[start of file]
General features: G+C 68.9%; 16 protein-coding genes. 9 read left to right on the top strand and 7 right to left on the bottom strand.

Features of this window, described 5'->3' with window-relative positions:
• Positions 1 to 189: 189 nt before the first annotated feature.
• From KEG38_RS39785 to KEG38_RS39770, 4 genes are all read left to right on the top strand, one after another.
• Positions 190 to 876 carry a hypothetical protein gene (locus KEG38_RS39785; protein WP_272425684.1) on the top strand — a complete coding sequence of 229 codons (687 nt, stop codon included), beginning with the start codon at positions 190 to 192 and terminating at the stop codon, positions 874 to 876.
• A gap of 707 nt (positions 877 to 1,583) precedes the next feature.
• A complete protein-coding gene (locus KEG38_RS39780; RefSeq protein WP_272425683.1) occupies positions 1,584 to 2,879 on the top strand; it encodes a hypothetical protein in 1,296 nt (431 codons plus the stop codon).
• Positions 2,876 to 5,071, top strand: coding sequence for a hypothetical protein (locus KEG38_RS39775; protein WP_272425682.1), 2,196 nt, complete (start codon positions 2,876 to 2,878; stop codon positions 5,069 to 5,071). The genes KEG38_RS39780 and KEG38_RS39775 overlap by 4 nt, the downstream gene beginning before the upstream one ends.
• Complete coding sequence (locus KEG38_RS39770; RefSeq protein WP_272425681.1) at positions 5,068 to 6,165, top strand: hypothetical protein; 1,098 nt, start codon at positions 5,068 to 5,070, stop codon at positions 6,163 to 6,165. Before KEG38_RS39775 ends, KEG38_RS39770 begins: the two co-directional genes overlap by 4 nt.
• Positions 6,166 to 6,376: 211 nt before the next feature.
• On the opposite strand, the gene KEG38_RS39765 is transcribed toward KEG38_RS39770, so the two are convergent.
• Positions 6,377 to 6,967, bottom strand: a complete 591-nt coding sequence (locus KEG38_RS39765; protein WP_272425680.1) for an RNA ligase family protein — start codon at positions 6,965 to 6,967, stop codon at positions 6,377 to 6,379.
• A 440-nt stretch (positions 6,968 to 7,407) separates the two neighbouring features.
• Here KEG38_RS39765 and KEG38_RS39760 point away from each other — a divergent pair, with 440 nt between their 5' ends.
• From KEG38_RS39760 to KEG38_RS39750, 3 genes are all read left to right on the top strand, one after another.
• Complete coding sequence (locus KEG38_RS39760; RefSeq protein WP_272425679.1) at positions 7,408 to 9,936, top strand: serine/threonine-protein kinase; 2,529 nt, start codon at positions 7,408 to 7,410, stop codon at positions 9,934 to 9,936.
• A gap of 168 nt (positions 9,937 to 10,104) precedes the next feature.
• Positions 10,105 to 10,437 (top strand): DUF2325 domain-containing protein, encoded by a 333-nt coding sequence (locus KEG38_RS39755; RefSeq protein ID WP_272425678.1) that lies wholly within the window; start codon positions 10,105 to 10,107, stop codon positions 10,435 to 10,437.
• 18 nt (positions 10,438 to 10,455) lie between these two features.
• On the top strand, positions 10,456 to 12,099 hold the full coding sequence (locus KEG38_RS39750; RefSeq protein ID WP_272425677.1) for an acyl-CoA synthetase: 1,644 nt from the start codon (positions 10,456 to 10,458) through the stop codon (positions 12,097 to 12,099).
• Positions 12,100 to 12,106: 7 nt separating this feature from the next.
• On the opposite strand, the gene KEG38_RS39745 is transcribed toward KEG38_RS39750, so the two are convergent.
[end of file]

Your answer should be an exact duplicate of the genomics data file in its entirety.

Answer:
General features: G+C 68.9%; 16 protein-coding genes. 9 read left to right on the top strand and 7 right to left on the bottom strand.

Features of this window, described 5'->3' with window-relative positions:
• Positions 1 to 189: 189 nt before the first annotated feature.
• From KEG38_RS39785 to KEG38_RS39770, 4 genes are all read left to right on the top strand, one after another.
• Positions 190 to 876 carry a hypothetical protein gene (locus KEG38_RS39785; protein WP_272425684.1) on the top strand — a complete coding sequence of 229 codons (687 nt, stop codon included), beginning with the start codon at positions 190 to 192 and terminating at the stop codon, positions 874 to 876.
• A gap of 707 nt (positions 877 to 1,583) precedes the next feature.
• A complete protein-coding gene (locus KEG38_RS39780; RefSeq protein WP_272425683.1) occupies positions 1,584 to 2,879 on the top strand; it encodes a hypothetical protein in 1,296 nt (431 codons plus the stop codon).
• Positions 2,876 to 5,071, top strand: coding sequence for a hypothetical protein (locus KEG38_RS39775; protein WP_272425682.1), 2,196 nt, complete (start codon positions 2,876 to 2,878; stop codon positions 5,069 to 5,071). The genes KEG38_RS39780 and KEG38_RS39775 overlap by 4 nt, the downstream gene beginning before the upstream one ends.
• Complete coding sequence (locus KEG38_RS39770; RefSeq protein WP_272425681.1) at positions 5,068 to 6,165, top strand: hypothetical protein; 1,098 nt, start codon at positions 5,068 to 5,070, stop codon at positions 6,163 to 6,165. Before KEG38_RS39775 ends, KEG38_RS39770 begins: the two co-directional genes overlap by 4 nt.
• Positions 6,166 to 6,376: 211 nt before the next feature.
• On the opposite strand, the gene KEG38_RS39765 is transcribed toward KEG38_RS39770, so the two are convergent.
• Positions 6,377 to 6,967, bottom strand: a complete 591-nt coding sequence (locus KEG38_RS39765; protein WP_272425680.1) for an RNA ligase family protein — start codon at positions 6,965 to 6,967, stop codon at positions 6,377 to 6,379.
• A 440-nt stretch (positions 6,968 to 7,407) separates the two neighbouring features.
• Here KEG38_RS39765 and KEG38_RS39760 point away from each other — a divergent pair, with 440 nt between their 5' ends.
• From KEG38_RS39760 to KEG38_RS39750, 3 genes are all read left to right on the top strand, one after another.
• Complete coding sequence (locus KEG38_RS39760; RefSeq protein WP_272425679.1) at positions 7,408 to 9,936, top strand: serine/threonine-protein kinase; 2,529 nt, start codon at positions 7,408 to 7,410, stop codon at positions 9,934 to 9,936.
• A gap of 168 nt (positions 9,937 to 10,104) precedes the next feature.
• Positions 10,105 to 10,437 (top strand): DUF2325 domain-containing protein, encoded by a 333-nt coding sequence (locus KEG38_RS39755; RefSeq protein ID WP_272425678.1) that lies wholly within the window; start codon positions 10,105 to 10,107, stop codon positions 10,435 to 10,437.
• 18 nt (positions 10,438 to 10,455) lie between these two features.
• On the top strand, positions 10,456 to 12,099 hold the full coding sequence (locus KEG38_RS39750; RefSeq protein ID WP_272425677.1) for an acyl-CoA synthetase: 1,644 nt from the start codon (positions 10,456 to 10,458) through the stop codon (positions 12,097 to 12,099).
• Positions 12,100 to 12,106: 7 nt separating this feature from the next.
• On the opposite strand, the gene KEG38_RS39745 is transcribed toward KEG38_RS39750, so the two are convergent.